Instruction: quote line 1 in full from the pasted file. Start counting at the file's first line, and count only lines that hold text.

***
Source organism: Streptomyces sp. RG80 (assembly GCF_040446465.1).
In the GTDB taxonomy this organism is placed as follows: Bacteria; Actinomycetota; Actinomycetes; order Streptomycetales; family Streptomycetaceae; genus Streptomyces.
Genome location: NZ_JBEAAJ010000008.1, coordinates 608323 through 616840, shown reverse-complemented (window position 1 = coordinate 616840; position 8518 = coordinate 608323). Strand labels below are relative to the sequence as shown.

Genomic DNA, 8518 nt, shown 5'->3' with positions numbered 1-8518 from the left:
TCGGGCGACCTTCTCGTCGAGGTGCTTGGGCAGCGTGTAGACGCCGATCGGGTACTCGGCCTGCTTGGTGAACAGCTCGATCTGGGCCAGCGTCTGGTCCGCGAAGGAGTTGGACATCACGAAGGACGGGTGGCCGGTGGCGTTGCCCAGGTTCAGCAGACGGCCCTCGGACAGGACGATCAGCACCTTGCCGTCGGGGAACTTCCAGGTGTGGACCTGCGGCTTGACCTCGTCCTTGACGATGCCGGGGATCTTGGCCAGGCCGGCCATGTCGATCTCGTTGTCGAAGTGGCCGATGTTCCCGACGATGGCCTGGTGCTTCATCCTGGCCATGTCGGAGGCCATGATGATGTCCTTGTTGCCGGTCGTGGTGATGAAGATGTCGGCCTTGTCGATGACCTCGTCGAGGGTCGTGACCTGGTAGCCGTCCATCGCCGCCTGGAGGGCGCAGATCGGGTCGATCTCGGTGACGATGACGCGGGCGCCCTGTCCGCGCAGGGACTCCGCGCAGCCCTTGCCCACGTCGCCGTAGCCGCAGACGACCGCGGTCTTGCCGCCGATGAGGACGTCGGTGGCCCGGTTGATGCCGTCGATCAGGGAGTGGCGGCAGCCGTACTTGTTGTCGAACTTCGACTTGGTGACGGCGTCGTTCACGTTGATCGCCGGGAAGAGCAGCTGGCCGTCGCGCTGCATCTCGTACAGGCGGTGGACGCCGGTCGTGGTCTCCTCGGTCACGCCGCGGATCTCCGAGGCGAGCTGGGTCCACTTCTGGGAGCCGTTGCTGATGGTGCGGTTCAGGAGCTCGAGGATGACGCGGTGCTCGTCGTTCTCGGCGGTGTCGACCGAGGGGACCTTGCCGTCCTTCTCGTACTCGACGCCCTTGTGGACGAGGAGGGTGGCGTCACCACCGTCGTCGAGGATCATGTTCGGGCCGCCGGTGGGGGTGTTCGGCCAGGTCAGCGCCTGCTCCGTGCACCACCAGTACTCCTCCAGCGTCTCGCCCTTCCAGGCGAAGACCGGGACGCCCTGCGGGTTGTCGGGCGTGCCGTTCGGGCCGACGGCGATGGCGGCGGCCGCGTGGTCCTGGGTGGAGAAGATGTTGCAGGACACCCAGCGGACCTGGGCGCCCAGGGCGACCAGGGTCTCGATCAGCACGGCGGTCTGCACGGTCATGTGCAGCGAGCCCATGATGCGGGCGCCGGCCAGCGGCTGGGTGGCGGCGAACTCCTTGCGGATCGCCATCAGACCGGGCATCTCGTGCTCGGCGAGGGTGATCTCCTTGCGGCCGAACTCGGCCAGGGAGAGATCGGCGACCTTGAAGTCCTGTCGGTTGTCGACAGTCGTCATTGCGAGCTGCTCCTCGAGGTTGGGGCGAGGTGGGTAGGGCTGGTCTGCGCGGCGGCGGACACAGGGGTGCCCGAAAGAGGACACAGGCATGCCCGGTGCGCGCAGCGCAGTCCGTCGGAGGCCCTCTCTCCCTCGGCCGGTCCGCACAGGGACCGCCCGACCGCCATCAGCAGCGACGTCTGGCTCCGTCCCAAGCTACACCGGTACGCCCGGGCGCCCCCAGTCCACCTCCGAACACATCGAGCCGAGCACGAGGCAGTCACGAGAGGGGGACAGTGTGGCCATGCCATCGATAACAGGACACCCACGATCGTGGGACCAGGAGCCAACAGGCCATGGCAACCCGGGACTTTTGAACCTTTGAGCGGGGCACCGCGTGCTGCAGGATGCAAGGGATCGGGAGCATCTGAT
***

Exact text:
Source organism: Streptomyces sp. RG80 (assembly GCF_040446465.1).